CAIRO (AP) — An airstrike slammed into a biscuit factory in Libya’s capital Monday killing at least seven workers, including five foreign nationals and two Libyans, health authorities said, in what the U.N. envoy to Libya said could be a war crime.
Tripoli has been the scene of fighting since April between the self-styled Libyan National Army, led by Gen. Khalifa Hifter, and an array of militias loosely allied with the U.N.-supported but weak government that holds the capital.
The Tripoli-based health ministry said the airstrike took place in the capital’s Wadi el-Rabie neighborhood, south of the city center where fighting has been raging for months.
Malek Merset, a spokesman with the ministry, told The Associated Press that the dead included five workers from Bangladesh and two Libyan nationals.
The airstrike also wounded at least 33 workers, mostly from Niger and Bangladesh, who were taken to nearby hospitals for urgent treatment, Merset said.
Footage shared online showed wounded people with bandages and blood on their legs on stretchers before being taken by ambulances to hospitals.
Ghassan Salame, the U.N. envoy for Libya, told the U.N. Security Council on Monday that the attack caused 10 deaths and 35 injuries, and said it could constitute a war crime.
“Regardless of whether the attack deliberately targeted the factory or was an indiscriminate attack, it may constitute a war crime,” Salame said.
He said the U.N. was working to verify the facts.
The Tripoli-based government blamed the airstrike on Hifter’s force.
The Libyan National Army issued a statement later on combat operations that did not comment on the accusation. It said LNA aircraft armored vehicles Monday that it alleged came from Turkey and were warehoused in an industrial area in the city of Misrata, causing huge explosions.
Fighting for Tripoli has stalled in recent months, with both sides dug in and shelling one another along the city’s southern reaches. The months of combat have killed hundreds of people and displaced thousands.
Salame said the front lines in southern Tripoli are “highly fluid” and blamed what he said was an intensification of violence on “foreign interference” in the conflict.
“I am gravely worried by the expansion of artillery fire northwards into the city,” he said. “Over the past days, the number of civilians killed and injured has been rising and many families are leaving the areas impacted by the shelling.”
The LNA is the largest and best organized of the country’s many militias, and has the support of Egypt, the United Arab Emirates and Russia. The Tripoli-allied militias, on the other side, are aided by Turkey and Qatar.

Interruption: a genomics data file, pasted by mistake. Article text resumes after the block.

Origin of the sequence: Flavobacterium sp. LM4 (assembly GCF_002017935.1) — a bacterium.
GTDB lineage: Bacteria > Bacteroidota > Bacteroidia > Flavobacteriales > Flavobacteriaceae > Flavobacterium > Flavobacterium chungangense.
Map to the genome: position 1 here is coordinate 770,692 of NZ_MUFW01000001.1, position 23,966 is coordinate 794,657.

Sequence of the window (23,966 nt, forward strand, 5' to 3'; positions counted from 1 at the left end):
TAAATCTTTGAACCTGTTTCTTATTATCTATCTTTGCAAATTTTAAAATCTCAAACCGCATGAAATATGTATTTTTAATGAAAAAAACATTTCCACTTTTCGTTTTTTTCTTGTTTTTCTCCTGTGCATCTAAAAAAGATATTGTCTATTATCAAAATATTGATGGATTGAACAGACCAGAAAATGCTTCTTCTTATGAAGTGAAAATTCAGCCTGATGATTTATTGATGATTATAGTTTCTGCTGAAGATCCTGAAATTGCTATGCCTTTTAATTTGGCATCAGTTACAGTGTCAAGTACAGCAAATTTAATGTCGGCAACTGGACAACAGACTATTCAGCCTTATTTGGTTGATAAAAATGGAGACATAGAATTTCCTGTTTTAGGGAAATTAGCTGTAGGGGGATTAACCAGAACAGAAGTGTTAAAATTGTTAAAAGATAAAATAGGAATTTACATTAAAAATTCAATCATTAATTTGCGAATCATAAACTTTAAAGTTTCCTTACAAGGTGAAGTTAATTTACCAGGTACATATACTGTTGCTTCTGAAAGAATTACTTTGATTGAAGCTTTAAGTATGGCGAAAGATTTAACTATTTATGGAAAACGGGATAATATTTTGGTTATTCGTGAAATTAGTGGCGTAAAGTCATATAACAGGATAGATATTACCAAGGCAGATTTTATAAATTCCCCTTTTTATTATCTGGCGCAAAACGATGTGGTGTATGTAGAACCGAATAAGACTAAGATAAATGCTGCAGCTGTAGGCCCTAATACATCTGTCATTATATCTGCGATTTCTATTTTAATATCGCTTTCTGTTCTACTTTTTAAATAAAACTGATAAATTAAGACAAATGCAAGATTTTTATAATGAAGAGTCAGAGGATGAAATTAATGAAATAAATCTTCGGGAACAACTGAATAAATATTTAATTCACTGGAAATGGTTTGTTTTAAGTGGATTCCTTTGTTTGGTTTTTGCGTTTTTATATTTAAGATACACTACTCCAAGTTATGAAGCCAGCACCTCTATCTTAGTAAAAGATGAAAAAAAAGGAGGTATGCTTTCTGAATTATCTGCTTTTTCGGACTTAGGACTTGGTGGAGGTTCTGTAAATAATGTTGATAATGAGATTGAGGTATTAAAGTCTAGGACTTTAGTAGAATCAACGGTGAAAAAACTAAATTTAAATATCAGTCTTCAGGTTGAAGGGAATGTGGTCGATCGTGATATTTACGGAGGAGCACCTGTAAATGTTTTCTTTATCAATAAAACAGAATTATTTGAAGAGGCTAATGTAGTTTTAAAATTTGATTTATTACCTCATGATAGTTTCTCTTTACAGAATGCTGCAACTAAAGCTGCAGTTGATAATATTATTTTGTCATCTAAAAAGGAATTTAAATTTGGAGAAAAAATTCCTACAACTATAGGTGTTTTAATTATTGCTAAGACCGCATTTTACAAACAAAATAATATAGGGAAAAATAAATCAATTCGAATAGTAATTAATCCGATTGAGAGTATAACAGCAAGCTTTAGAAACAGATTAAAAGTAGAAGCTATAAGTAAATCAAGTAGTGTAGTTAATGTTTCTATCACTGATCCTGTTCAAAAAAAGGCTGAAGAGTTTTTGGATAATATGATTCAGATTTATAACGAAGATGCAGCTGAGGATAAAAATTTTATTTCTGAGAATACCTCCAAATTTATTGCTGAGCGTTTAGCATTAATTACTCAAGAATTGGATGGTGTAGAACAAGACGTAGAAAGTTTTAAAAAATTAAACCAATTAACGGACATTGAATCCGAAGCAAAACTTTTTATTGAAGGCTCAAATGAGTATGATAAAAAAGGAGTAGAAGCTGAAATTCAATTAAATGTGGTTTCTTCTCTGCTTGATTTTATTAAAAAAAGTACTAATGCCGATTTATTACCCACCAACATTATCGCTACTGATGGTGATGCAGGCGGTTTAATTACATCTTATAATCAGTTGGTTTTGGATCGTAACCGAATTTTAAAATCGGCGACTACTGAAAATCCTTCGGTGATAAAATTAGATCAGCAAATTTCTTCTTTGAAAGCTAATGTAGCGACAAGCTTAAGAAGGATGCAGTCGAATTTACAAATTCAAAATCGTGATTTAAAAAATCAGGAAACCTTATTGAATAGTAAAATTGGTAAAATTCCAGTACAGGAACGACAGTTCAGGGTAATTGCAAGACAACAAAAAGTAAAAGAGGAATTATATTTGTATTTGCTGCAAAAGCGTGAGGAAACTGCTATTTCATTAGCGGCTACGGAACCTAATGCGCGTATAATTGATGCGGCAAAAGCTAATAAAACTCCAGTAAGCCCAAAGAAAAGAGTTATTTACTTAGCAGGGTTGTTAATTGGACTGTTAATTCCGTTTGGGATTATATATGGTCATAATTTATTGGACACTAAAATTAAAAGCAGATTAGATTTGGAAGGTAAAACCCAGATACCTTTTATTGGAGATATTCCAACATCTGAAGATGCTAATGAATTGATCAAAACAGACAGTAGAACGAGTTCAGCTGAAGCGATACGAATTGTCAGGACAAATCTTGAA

Salame warned of “disastrous humanitarian consequences” if fighting and shelling around the capital continues.
The U.N. Mission in Libya estimates the total number of drone strikes supporting Hifter’s LNA since the beginning of the conflict at “well above 800” and the number supporting the government “at around 240,” Salame said.
Libya has been divided into rival governments, with Tripoli controlling parts of the country’s west, and a rival government in the east aligned with Hifter’s force. Each side is backed by an array of militias and armed groups fighting over resources and territory.
East Libyan authorities said on Sunday a Libyan Airlines aircraft had been seized by officials at the airport in the western city of Misrata. The Tripoli government controls the airport, and militias seen as its political allies occupy the city.
Ezz al-Din al-Mashnoun, a spokesman for Libyan Airlines, said in a statement that the aircraft is the only functioning plane used by the airline in the eastern region.
The passenger jet was undergoing routine maintenance and was due to take off Sunday for the airport in Benghazi.
Hatem al-Oreibi, a spokesman for the eastern Libyan administration, demanded that the Misrata airport return the plane within hours or “face escalatory measures,” without elaborating.
The seizure of the plane came days after east Libyan authorities had begun stopping any flights coming from Misrata, alleging security reasons.
Misrata airport is the only functioning airport in western Libya. Tripoli-allied militias have used it as an airbase during the conflict.
A spokesman for the U.N.-supported government did not immediately answer calls seeking comment.
The rise in violence this past year threatens to plunge Libya into another bout of violence on the scale of the 2011 conflict that ousted and killed longtime dictator Moammar Gadhafi.
Associated Press writer Edith M. Lederer at the United Nations contributed to this report.